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Overall, the publishing process with JCDR has been smooth, quick and relatively hassle free and I can recommend other authors to consider the journal as an outlet for their work."



Dr. P. Ravi Shankar
KIST Medical College, P.O. Box 14142, Kathmandu, Nepal.
E-mail: ravi.dr.shankar@gmail.com
On April 2011
Anuradha

Dear team JCDR, I would like to thank you for the very professional and polite service provided by everyone at JCDR. While i have been in the field of writing and editing for sometime, this has been my first attempt in publishing a scientific paper.Thank you for hand-holding me through the process.


Dr. Anuradha
E-mail: anuradha2nittur@gmail.com
On Jan 2020

Important Notice

Case report
Year : 2023 | Month : January | Volume : 17 | Issue : 1 | Page : UD04 - UD06 Full Version

Anaesthetic Management of Intracranial Abscess in a Patient with Surgically Uncorrected Double Outlet Right Ventricle with Transposition of Great Arteries


Published: January 1, 2023 | DOI: https://doi.org/10.7860/JCDR/2023/61187.17293
Kiranmai Chidipothu, Roshan Nisal, Vivek Chakole, Neeta Chaudary Verma

1. Junior Resident, Department of Anaesthesia, Datta Meghe Institute of Medical Sciences, Wardha, Maharashtra, India. 2. Assistant Professor, Department of Anaesthesia, Datta Meghe Institute of Medical Sciences, Wardha, Maharashtra, India. 3. Professor, Department of Anaesthesia, Datta Meghe Institute of Medical Sciences, Wardha, Maharashtra, India. 4. Professor, Department of Anaesthesia, Datta Meghe Institute of Medical Sciences, Wardha, Maharashtra, India.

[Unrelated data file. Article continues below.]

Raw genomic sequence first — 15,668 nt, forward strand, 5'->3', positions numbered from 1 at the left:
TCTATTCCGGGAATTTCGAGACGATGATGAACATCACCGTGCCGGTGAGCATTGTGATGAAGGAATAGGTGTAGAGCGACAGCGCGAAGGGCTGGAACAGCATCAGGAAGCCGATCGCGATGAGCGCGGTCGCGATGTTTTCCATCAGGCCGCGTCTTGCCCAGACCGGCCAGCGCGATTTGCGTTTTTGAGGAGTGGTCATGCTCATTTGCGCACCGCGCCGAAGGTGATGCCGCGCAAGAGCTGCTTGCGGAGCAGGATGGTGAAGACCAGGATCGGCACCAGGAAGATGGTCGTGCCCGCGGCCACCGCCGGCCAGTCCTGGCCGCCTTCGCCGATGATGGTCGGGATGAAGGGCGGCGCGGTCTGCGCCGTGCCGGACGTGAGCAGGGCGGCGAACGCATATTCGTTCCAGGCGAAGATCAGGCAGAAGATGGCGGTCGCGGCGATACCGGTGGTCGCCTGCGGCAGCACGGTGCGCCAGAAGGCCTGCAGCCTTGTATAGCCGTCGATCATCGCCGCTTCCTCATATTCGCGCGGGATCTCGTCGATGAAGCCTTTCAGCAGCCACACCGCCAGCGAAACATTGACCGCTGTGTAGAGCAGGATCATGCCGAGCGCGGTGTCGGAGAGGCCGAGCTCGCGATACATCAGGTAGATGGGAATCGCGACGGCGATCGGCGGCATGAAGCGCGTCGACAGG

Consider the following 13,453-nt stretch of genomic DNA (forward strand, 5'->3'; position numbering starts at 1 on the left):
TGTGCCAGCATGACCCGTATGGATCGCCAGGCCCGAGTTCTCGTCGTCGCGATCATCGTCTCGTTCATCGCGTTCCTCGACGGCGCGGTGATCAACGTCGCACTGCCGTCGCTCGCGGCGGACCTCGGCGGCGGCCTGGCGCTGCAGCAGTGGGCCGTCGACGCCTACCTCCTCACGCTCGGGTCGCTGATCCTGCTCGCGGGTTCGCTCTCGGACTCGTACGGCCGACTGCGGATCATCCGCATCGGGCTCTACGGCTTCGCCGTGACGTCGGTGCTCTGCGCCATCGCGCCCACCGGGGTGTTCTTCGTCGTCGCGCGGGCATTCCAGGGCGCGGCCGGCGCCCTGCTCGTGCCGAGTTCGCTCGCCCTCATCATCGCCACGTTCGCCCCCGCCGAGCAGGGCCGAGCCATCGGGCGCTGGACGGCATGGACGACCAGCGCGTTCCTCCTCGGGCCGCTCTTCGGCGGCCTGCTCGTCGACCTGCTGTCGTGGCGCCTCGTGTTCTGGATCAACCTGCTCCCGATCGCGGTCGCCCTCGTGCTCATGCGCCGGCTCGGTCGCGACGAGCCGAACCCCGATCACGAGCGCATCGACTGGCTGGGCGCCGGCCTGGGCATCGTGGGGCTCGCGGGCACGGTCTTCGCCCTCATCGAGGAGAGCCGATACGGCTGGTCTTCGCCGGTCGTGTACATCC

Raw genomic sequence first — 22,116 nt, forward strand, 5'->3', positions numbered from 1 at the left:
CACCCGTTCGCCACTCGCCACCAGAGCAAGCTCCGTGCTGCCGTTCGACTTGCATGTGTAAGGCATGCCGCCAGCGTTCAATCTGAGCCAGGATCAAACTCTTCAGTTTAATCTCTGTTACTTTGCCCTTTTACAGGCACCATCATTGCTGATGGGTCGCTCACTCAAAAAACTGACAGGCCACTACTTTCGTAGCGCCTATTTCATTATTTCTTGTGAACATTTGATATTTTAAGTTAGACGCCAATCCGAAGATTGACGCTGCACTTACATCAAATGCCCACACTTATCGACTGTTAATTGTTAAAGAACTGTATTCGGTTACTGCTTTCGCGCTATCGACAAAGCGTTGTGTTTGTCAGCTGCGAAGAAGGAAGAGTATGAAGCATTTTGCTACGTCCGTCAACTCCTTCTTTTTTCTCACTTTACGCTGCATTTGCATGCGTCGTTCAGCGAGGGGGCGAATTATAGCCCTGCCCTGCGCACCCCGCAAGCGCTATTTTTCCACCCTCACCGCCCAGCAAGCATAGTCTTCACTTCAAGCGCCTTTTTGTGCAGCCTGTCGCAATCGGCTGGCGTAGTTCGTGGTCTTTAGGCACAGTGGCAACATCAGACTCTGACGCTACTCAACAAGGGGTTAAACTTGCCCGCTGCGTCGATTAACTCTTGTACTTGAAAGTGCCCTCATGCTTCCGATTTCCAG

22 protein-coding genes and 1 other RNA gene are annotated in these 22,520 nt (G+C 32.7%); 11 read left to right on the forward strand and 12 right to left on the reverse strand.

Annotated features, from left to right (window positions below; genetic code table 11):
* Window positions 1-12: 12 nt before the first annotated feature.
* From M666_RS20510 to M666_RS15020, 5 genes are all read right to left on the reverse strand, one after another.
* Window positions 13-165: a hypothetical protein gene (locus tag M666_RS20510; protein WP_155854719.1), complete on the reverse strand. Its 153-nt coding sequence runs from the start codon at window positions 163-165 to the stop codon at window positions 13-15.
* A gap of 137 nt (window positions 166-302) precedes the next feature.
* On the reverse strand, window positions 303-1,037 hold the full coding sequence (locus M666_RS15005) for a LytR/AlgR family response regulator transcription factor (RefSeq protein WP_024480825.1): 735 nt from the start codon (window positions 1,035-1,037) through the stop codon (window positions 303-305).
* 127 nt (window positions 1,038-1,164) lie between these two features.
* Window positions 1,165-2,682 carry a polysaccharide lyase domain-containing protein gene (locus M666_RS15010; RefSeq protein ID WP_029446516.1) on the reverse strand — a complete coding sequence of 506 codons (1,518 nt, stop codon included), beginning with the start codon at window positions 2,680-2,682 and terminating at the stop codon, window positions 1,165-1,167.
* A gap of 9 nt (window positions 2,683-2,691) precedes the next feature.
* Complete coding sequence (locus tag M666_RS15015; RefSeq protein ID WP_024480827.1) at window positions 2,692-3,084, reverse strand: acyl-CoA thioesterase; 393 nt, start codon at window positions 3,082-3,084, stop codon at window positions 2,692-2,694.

Correspondence Address :
Dr. Kiranmai Chidipothu,
Jawaharlal Nehru Medical College, Wardha-442005, Maharashtra, India.
E-mail: kiranmai.chidipothu@gmail.com

Abstract

Double Outlet Right Ventricle (DORV) with Transposition of Great Arteries (TGA) is a rare variant. The ventriculoarterial discordance due to this anatomical defect leads to parallel circulation. The postnatal survival depends on mixing of oxygenated and deoxygenated blood at various levels by defects like Atrial Septal Defect (ASD), Ventricular Septal Defect (VSD), Patent Ductus Arteriosus (PDA). Anaesthetising children with cyanotic Congenital Heart Disease (cCHD) and brain abscess necessitates use of anaesthesia protocol appropriate to both cCHD and intracranial surgery. Anaesthetic considerations related are maintenance of intravascular volume and preload, avoidance of precursors to acidosis such as hypothermia, hypercarbia, and hypotension and challenge for anaesthesiologist is to maintain Pulmonary Vascular Resistance (PVR) and Systemic Vascular Resistance (SVR) by pharmacological and ventilatory means. This report is about a seven-year-old child who was posted for emergency craniotomy and abscess drainage, after routine preanaesthetic check-up. Induced with fentanyl, ketamine and atracurium, anaesthesia was maintained on oxygen, air and sevoflurane. Intraoperatively, normothermia was maintained, and blood pressure was maintained by noradrenaline infusion, metabolic acidosis was corrected with soda-bicarbonate. In between the procedure, the patient had an episode of Supraventricular Tachycardia (SVT), which was managed with lidocaine, metoprolal and adenosine. In such cases, it is vital to pay attention to any potential anaesthetic interactions.

Keywords

Congenital heart disease, Neuroanaesthesia, Paediatric anaesthesia

Case Report